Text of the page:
ISSUE 81  |  Weekend Getaway

Foraging for Dessert: An Afternoon with Tama Matsuoka Wong

July 16, 2013 1:00 PM

BY Yossy Arefi

Tama Matsuoka Wong is a self-described weed eater. She is also an expert forager, conservationist and author of the cookbook and field guide Foraged Flavor (Clarkson Potter June 2012) which she co-wrote with Eddy LeRoux, chef de cuisine at Daniel Boulud’s eponymous restaurant, Daniel. I recently had the pleasure of visiting Tama at her home in Hunterdon County, New Jersey for a foraging adventure.

Photographs by Yossy Arefi for Gardenista.

Above: Tama Matsuoka Wong foraging in the meadows around her Hunterdon County home. Her approach to foraging? Tama has said that more than wanting to know which plants in her meadows are edible, she also hopes to discover which of the wild plants actually taste good. 

Above: On the day that I visited, Tama had a house guest who just happened to be the pastry chef at Canada’s Langdon Hall, Sarah Villamere. Tama walked us through the meadows near her home, where we gathered all kinds of edible plants and weeds including honeysuckle, mugwort, green juniper berries, wild garlic bulbets, elderflowers, stinging nettles, and lambs quarters. As we foraged, we had dessert on our minds.

Above: Tama foraging for elderflower to be used in syrups and cordials.

Above: Asian honeysuckle is considered an invasive in this part of the world, but that’s no reason why we shouldn’t be eating it. Tama makes cordials and syrups with honeysuckle flowers.

Above: A wild sumac bush that Tama forages from to make a tart jelly. For a savory treat, sumac is also lovely sprinkled on meats and salads.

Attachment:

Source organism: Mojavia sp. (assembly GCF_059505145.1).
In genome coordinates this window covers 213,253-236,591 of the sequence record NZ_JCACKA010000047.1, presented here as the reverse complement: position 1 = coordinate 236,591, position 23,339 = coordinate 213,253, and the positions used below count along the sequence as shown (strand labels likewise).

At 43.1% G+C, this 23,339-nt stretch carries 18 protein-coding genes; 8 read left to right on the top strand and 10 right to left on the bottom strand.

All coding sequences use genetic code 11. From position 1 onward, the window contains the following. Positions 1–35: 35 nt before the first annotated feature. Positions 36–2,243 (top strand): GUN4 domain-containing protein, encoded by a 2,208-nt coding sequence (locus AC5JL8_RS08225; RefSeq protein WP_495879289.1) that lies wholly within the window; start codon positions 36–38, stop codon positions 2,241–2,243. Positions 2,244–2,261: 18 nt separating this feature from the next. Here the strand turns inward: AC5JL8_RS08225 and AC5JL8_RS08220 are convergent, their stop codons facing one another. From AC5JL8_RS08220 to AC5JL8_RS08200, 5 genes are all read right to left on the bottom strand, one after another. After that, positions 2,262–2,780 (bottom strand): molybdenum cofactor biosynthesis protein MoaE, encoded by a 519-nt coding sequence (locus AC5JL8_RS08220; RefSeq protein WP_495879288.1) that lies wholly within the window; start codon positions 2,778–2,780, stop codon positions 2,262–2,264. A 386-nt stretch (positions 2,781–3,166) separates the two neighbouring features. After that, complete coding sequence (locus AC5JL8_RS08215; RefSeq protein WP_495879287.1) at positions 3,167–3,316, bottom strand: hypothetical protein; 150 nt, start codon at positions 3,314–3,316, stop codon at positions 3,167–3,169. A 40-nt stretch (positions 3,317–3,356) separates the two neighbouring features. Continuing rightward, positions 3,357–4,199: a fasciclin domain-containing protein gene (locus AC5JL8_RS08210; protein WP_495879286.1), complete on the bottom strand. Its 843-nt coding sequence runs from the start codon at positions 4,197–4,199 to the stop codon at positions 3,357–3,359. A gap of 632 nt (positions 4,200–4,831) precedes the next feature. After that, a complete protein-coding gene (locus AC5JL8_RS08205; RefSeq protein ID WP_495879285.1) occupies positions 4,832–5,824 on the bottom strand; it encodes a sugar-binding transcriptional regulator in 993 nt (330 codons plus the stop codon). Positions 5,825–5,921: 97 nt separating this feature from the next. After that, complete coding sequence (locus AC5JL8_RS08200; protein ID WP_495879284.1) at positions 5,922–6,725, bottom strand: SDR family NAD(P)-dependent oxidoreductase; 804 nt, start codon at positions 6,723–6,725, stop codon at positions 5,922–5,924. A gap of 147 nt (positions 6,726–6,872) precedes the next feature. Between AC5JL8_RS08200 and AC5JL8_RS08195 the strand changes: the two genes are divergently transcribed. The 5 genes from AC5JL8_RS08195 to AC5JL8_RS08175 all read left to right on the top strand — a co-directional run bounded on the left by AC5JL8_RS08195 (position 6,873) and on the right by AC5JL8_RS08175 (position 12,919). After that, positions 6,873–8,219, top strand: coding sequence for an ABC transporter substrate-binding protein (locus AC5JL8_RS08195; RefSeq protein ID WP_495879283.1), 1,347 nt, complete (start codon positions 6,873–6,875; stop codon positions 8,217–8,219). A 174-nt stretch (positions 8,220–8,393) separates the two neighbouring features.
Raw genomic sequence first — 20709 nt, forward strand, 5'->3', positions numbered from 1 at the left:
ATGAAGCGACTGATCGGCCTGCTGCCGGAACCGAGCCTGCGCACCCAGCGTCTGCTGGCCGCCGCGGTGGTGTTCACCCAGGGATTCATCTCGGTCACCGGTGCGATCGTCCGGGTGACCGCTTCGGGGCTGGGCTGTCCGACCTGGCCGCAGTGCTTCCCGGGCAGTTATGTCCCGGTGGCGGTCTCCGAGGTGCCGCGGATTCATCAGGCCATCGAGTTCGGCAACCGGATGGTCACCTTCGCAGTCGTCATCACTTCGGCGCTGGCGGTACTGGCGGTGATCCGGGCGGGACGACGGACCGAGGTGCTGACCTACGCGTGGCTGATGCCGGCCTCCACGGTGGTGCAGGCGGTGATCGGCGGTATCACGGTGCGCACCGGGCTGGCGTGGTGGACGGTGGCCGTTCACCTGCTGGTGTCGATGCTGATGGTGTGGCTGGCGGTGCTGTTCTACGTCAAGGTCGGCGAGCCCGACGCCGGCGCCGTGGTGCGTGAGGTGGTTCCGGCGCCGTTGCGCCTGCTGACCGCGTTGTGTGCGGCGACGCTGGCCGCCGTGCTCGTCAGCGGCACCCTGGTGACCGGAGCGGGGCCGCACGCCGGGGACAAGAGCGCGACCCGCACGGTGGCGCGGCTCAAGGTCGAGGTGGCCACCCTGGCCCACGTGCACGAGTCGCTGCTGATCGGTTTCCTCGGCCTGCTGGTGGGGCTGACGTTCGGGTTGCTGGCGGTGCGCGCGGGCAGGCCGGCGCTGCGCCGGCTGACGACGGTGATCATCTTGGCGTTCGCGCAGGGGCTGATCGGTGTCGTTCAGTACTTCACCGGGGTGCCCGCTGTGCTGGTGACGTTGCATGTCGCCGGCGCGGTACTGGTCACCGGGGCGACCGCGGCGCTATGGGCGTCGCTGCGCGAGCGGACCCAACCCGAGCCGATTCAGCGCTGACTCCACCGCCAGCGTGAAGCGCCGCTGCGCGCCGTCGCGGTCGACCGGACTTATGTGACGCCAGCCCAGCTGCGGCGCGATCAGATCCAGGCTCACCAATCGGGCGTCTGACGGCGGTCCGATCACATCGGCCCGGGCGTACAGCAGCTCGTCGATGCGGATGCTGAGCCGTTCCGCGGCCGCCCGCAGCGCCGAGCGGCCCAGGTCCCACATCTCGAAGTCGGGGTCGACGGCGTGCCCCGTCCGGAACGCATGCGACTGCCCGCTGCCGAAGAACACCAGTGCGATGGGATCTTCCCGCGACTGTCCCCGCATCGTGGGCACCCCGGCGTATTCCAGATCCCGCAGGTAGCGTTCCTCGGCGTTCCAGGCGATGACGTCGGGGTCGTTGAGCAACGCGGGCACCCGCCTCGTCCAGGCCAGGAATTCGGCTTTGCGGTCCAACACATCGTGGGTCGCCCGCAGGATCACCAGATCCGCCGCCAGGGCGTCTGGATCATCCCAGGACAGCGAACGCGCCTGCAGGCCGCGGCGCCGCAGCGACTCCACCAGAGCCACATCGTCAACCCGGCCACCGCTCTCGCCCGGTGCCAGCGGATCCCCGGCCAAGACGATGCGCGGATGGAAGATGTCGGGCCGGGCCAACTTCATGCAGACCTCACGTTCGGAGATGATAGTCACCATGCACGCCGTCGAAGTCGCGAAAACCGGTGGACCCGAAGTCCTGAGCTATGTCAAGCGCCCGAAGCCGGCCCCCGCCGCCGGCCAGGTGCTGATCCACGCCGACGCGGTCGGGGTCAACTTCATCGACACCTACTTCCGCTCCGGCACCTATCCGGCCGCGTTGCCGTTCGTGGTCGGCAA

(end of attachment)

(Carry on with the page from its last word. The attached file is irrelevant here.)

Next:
Above: Sarah took advantage of this mugwort patch to dream up a mugwort and ginger ice cream.

Above: Wild roses also grow in the meadows surrounding Tama’s house. You can find the recipe for Tama’s famous wild rose petal jam in Foraged Flavor. 

Above: Fittingly, Tama’s home itself is nestled into a wild patch of meadowland. After we returned to Tama’s kitchen, Sarah took the bounty that we gathered and set to work creating recipes.

Above: First up was a green juniper berry granita made from immature berries from the eastern red cedar Juniperus Virginiana.

Above: Mature, dark purple juniper berries are often harvested for other culinary uses, most notably to flavor gin, but in the granita recipe below they are used in their immature and beautifully green state.

Above: The flavor of the young juniper berries is light and citrusy with surprisingly tropical undertones that make the dessert a refreshing treat on a summer day.

Green Juniper Berry Granita by Sarah Villamere

This icy dessert is only slightly sweet and highlights the citrusy evergreen flavor of the immature cone of the easter red cedar. This granita is delicious on its own, but would also make a wonderful addition to a summery gin or vodka cocktail.

  • 1 cups sugar
  • 1 1/2 cups plus 2 cups water
  • 1/4 cup green juniper berries, lightly crushed
  • 1 tablespoon lemon juice
  • 3 tablespoons vodka


In a small pot, combine 1 1/2 cups water and sugar. Bring to a boil, add the juniper berries and turn off the heat. Let the mixture steep for 30 minutes.

After 30 minutes, add 2 cups of water, lemon juice, and vodka to the juniper berry syrup, then strain out the berries.

Pour the mixture into a 9-by-9-inch baking dish, cover and slide the dish into the freezer to chill for one hour. Remove the dish from the freezer and scrape the granita with a fork to break up the mixture. Cover and return to the freezer. Continue to scrape the granita every 30 minutes or so until it is frozen and the crystals have formed. 

To serve: spoon the granita into small dishes and top with a squeeze of lemon and a splash of prosecco if you are feeling festive.

Ready to forage in your neighborhood? For ideas, see Foraging with Vicomte and The Forager’s Kitchen.